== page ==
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What's the difference between codons and DNA triplets?

Sorry. Stupid question. A level AQA exam board.

Please help, I don't get it. Are they the same thing?

Thanks
DNA triplets are sequences of 3 DNA bases on a DNA strand
Codons are sequences of 3 RNA bases on an mRNA strand

(So basically one refers to the DNA, the other refers to the mRNA that is created from the DNA via transcription)

Hope this helps!
(edited 12 months ago)
Reply 2
So basically, they are the same thing but just one is for DNA and one is for mRNA.

Thank you so much!
Original post by imloki
So basically, they are the same thing but just one is for DNA and one is for mRNA.

Thank you so much!


Yep! Just a reminder though that the DNA triplet and mRNA codon are complimentary to each other, so their codes are not the same, but basically opposites. E.g. if the DNA triplet is ACG, the mRNA codon would be UGC (U because RNA has uracil instead of thymine).
And there are also anti-codons which are the tRNA version (they are also complimentary to the mRNA codon so are identical to the DNA triplet except where the DNA triplets have T, the tRNA anti-codons have U)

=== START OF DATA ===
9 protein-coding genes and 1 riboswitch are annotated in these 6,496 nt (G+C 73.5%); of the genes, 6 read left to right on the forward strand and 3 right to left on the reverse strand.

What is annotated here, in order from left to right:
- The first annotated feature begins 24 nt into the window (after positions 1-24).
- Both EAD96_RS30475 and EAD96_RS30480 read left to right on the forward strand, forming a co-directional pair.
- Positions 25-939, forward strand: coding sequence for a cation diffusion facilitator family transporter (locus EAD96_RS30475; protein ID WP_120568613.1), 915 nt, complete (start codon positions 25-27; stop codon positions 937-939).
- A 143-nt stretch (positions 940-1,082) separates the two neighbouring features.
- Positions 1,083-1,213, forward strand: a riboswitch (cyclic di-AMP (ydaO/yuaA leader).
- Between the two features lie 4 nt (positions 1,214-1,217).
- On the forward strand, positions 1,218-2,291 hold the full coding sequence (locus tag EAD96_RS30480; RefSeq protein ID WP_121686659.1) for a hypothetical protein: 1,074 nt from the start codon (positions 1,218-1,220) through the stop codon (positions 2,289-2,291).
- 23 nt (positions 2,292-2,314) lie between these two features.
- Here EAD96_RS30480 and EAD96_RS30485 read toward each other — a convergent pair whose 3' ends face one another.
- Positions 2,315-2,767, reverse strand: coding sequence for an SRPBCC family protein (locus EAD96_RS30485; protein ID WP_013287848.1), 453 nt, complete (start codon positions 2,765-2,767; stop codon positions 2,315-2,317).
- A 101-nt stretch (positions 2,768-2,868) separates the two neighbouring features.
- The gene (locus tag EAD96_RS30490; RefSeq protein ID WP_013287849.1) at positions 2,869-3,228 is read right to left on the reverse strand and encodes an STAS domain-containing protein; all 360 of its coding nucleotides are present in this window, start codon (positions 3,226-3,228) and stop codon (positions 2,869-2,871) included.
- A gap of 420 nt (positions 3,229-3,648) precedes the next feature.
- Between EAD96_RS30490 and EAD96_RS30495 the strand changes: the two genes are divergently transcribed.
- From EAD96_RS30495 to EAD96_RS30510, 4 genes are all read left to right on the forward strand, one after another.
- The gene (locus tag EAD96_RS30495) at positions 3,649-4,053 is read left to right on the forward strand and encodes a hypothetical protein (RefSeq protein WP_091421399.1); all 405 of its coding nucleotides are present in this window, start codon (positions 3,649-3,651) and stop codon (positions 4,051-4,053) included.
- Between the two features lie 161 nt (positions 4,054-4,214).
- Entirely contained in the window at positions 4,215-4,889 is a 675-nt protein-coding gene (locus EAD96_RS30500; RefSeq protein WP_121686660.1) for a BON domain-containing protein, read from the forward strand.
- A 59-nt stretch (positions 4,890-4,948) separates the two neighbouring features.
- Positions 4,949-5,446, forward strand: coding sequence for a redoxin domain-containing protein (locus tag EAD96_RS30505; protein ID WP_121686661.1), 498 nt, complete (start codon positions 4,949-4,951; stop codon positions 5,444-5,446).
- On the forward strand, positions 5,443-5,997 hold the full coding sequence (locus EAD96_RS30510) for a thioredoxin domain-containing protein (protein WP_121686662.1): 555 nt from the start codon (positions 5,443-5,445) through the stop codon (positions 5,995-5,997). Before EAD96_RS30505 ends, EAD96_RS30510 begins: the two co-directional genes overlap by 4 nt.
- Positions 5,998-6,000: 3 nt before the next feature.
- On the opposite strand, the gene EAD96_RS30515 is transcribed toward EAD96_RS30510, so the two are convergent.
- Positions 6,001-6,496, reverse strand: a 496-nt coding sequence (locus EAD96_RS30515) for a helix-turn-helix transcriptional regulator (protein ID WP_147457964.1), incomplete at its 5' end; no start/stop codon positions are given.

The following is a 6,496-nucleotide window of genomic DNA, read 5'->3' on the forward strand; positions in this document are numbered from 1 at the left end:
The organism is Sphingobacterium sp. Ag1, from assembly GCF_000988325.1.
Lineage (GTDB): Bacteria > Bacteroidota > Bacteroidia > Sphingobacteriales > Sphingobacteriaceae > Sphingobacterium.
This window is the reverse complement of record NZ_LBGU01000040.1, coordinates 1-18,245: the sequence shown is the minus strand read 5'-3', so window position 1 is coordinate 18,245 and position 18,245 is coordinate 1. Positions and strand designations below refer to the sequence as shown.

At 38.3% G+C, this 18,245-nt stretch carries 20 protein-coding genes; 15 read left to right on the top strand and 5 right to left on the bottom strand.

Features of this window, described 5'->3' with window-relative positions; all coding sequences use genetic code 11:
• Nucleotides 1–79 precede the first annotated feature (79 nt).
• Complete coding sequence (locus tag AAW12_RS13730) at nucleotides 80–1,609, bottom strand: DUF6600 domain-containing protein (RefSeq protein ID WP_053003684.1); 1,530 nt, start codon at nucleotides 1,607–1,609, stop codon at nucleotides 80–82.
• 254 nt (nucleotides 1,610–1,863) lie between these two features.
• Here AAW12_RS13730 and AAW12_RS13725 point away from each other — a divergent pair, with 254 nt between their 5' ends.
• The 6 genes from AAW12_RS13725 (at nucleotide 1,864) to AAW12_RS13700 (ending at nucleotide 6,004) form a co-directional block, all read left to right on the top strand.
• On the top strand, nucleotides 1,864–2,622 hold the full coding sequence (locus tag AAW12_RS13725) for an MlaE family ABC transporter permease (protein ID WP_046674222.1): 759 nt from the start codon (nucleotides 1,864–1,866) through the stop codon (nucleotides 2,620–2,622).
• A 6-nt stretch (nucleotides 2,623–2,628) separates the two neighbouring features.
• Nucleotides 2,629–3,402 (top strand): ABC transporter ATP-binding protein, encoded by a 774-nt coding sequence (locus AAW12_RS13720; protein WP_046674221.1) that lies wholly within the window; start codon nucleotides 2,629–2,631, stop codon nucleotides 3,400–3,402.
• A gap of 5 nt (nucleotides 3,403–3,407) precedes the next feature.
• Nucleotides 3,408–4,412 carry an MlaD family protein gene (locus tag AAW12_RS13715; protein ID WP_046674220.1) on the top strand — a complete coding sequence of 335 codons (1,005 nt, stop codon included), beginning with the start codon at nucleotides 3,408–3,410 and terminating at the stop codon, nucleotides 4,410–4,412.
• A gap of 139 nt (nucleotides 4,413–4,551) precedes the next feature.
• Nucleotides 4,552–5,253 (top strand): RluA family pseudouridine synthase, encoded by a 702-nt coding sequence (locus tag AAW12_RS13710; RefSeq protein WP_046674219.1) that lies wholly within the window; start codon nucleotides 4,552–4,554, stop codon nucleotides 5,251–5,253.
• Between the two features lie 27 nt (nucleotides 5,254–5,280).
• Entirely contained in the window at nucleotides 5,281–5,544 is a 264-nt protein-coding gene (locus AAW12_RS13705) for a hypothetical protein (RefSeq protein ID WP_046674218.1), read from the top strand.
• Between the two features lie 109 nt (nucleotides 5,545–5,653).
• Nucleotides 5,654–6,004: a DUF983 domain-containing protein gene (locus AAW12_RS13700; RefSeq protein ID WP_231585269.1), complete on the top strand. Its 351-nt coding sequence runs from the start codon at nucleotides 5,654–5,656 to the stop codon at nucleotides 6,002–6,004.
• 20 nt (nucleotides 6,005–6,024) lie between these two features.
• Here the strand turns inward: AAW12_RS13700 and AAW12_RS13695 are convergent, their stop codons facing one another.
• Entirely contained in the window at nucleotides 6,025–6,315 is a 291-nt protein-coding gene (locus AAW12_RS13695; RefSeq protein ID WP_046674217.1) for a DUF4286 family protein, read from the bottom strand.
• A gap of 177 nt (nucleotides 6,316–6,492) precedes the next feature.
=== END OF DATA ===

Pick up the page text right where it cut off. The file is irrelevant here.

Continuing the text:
Reply 4
Original post by Felix'sfreckles
Yep! Just a reminder though that the DNA triplet and mRNA codon are complimentary to each other, so their codes are not the same, but basically opposites. E.g. if the DNA triplet is ACG, the mRNA codon would be UGC (U because RNA has uracil instead of thymine).
And there are also anti-codons which are the tRNA version (they are also complimentary to the mRNA codon so are identical to the DNA triplet except where the DNA triplets have T, the tRNA anti-codons have U)


Thank you for your help c:

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